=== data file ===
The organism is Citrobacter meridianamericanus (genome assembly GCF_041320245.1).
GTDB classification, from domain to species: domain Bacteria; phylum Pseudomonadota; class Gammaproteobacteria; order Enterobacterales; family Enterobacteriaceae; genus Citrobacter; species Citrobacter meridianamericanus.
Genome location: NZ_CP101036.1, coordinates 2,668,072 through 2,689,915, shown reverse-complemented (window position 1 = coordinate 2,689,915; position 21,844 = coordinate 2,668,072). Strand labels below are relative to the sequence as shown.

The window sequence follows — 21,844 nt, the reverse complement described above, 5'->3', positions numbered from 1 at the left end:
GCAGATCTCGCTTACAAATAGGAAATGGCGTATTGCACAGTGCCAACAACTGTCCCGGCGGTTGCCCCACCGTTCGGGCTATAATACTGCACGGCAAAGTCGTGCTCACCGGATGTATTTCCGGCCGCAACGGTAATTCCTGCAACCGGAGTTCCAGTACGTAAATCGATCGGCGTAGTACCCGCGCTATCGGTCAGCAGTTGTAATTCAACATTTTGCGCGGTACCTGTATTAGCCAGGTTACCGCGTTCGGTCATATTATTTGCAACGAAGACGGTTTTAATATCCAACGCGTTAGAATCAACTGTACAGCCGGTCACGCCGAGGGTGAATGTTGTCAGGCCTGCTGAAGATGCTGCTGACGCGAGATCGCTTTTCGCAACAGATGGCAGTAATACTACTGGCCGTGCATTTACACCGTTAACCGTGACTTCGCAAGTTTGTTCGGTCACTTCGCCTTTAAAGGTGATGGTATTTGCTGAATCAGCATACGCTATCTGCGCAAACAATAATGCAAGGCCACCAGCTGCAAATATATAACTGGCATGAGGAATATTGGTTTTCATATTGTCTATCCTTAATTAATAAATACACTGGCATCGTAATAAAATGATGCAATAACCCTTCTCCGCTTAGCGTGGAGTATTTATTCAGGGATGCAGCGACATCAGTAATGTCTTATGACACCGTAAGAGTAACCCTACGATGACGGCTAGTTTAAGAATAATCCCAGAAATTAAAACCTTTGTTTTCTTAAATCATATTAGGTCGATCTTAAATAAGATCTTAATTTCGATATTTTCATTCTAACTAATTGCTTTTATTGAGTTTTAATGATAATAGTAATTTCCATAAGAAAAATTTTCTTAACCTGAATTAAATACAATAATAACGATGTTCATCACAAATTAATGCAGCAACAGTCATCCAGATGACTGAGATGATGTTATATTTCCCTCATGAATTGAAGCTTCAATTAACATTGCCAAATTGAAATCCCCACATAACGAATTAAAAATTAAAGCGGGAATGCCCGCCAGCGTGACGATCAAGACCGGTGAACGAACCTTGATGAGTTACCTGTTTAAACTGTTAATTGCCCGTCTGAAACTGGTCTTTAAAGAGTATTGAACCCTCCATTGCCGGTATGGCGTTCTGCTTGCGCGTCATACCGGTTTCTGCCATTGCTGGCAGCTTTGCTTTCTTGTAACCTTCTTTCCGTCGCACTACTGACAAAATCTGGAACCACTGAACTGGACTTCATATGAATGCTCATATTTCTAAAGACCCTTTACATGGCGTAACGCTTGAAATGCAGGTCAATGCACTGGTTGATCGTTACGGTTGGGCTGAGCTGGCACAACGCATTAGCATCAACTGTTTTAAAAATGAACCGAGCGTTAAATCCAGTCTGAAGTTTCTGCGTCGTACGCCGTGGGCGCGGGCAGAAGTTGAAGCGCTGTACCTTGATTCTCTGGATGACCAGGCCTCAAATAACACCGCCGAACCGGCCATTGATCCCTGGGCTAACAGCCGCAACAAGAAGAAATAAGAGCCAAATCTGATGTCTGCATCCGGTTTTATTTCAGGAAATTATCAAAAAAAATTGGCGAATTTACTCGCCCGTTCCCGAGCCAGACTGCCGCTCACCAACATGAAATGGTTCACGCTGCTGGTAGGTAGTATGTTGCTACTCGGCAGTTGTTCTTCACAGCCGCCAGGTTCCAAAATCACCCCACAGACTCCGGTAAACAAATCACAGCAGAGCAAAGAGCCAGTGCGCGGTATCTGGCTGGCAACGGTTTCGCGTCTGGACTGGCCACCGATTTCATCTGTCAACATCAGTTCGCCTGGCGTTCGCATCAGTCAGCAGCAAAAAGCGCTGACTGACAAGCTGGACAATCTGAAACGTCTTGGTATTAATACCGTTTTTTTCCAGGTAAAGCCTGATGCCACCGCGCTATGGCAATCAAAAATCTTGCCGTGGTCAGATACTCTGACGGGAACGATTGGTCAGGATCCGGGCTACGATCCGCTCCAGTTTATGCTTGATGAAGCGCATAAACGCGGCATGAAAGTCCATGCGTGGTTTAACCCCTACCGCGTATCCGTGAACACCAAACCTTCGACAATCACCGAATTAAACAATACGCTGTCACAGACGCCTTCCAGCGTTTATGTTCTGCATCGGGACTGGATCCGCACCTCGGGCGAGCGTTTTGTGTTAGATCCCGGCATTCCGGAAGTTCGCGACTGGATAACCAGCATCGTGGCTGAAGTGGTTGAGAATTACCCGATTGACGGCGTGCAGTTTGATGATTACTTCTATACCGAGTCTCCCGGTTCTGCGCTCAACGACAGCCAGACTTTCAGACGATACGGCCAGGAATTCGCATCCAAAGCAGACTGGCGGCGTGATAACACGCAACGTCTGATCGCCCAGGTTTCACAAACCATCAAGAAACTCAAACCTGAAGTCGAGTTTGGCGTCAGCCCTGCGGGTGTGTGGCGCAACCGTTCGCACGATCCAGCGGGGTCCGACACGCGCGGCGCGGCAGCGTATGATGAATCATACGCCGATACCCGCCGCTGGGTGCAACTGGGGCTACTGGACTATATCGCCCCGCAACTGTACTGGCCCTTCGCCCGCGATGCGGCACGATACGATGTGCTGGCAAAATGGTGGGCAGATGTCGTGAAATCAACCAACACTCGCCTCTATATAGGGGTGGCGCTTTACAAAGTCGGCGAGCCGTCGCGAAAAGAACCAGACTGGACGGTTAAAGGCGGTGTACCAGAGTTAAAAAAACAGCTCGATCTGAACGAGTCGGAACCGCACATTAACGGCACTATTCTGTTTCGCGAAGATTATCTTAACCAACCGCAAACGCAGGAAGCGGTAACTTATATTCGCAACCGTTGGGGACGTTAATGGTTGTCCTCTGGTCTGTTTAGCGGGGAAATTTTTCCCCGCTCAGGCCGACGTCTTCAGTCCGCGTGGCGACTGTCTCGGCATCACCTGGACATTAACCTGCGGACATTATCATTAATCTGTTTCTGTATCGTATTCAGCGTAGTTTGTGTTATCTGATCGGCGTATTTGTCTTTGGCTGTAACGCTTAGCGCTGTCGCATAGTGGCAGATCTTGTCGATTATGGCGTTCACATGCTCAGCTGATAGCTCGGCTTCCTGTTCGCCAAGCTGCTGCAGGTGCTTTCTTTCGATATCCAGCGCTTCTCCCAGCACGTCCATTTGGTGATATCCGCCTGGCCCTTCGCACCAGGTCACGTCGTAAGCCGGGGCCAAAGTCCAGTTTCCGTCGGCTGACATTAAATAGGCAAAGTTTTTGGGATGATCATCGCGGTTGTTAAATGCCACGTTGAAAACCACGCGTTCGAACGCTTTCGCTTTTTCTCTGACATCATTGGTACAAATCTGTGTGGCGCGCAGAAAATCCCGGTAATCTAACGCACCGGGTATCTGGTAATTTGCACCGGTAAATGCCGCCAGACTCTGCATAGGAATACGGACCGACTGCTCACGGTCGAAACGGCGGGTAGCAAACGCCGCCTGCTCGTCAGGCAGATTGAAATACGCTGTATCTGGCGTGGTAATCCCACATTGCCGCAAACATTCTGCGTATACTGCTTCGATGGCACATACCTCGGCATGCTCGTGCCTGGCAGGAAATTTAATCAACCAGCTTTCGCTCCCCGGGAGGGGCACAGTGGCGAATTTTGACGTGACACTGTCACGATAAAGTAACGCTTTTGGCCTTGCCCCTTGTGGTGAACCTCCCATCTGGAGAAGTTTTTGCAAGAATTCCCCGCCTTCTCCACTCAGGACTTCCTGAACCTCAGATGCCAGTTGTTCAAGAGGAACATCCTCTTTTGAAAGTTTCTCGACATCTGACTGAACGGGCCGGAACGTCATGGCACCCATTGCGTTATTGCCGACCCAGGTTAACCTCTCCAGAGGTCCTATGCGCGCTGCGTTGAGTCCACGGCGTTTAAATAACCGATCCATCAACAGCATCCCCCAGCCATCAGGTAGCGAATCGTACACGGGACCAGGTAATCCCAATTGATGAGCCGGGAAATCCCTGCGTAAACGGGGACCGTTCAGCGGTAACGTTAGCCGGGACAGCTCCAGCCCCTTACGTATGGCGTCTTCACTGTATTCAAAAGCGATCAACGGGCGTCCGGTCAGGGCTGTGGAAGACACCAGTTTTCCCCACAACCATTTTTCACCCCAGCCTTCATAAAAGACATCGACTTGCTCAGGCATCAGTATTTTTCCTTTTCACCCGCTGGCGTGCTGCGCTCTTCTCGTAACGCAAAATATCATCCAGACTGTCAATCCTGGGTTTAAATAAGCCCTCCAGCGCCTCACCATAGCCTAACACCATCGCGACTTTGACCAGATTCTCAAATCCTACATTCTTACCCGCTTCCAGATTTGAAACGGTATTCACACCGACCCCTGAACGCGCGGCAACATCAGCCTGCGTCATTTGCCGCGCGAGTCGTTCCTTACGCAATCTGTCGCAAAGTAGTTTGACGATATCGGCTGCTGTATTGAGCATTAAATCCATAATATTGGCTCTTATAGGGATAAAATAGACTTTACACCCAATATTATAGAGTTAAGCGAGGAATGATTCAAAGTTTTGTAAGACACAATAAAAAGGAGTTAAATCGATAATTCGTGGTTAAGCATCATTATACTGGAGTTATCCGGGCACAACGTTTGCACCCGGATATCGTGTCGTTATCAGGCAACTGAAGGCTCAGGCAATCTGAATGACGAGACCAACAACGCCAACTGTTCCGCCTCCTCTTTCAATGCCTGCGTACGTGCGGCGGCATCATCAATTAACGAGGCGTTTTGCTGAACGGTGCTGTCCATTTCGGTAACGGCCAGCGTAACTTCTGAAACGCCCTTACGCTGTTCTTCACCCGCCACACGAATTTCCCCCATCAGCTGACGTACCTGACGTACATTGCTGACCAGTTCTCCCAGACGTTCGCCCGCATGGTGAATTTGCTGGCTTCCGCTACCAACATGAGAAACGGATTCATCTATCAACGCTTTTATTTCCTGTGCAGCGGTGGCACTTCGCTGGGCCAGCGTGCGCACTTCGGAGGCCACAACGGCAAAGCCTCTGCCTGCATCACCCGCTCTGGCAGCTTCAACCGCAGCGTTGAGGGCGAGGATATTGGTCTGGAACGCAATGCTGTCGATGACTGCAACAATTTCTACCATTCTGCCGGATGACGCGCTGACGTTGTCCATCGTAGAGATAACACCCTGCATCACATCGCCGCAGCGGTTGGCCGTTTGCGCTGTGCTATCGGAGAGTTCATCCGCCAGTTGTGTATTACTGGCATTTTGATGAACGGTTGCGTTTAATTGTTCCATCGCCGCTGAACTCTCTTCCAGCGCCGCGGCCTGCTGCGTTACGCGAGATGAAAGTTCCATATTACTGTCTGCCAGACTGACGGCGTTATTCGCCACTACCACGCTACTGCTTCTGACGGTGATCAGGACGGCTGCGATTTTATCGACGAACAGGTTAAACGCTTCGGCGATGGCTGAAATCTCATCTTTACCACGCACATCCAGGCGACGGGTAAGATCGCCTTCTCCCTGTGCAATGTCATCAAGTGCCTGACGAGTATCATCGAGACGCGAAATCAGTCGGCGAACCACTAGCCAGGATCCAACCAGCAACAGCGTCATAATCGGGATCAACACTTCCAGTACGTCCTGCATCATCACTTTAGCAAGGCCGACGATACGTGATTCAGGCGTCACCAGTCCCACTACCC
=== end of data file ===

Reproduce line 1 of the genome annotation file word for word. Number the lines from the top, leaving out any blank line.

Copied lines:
The organism is Citrobacter meridianamericanus (genome assembly GCF_041320245.1).